Tamás Szele in Huppa.hu is convinced that such an exchange of secret documents greatly favors Russia “because considering the weight and strength of the two organizations, it is hard to imagine the arrangement as one of cooperation between equal partners.” For Szele this means that “we have become unreliable diplomatic partners, surrogates of Russia with whom one cannot candidly negotiate or conclude secret agreements because everything that has been said or written will be in the Kremlin within an hour.” Let’s hope that Szele exaggerates, but as far as I know western diplomats are already worried about the trustworthiness of the Hungarian diplomatic corps. And as Attila Juhász of Political Capital, a political science think tank, said the other day, “the government seemed to have forgotten that Hungary is a member of the European Union and NATO. It replaced a friend with a foe, contemplating idly the growing use of Russian propaganda.”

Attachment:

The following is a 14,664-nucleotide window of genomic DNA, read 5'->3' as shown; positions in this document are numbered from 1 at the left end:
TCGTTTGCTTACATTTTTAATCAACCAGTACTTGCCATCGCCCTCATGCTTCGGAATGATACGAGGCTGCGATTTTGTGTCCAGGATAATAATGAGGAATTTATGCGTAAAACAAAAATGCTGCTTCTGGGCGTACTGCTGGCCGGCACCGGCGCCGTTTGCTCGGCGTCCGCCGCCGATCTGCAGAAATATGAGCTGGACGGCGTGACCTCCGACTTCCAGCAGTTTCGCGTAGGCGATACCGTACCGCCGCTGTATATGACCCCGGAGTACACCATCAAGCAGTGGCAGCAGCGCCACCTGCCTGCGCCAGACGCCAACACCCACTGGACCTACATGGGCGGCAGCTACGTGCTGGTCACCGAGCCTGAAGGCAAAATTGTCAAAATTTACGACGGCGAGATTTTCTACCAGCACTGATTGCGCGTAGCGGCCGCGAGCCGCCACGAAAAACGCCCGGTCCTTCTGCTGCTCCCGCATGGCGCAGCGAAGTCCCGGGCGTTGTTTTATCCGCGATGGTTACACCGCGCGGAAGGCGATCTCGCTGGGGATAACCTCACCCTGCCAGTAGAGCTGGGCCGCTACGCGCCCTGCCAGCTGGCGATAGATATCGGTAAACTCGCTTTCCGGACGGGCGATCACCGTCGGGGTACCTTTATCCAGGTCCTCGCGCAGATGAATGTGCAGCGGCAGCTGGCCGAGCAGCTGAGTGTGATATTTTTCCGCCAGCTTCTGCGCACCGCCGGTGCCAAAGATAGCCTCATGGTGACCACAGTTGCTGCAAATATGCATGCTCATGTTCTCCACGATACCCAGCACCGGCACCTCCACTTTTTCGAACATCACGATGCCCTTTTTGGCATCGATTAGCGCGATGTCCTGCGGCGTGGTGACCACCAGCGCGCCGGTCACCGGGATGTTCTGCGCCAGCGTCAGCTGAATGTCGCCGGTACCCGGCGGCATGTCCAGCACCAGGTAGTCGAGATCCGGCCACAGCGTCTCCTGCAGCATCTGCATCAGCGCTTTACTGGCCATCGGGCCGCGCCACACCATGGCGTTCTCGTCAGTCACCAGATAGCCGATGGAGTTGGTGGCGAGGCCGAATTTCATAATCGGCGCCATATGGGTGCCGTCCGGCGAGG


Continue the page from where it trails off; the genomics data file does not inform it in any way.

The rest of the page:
Hungarian state media spread fake Russian news / Source: Budapest Beacon

There is another danger in this cozy Russian-Hungarian exchange of top secret information, which is the possibility that the Russians disseminate disinformation that may lead the Hungarian agents astray. Given our knowledge of Russian disinformation efforts in the United States and the European Union, I don’t think it is too far-fetched to assume such a possibility. The use of disinformation via the internet is one of Russia’s weapons in the destabilization of Europe.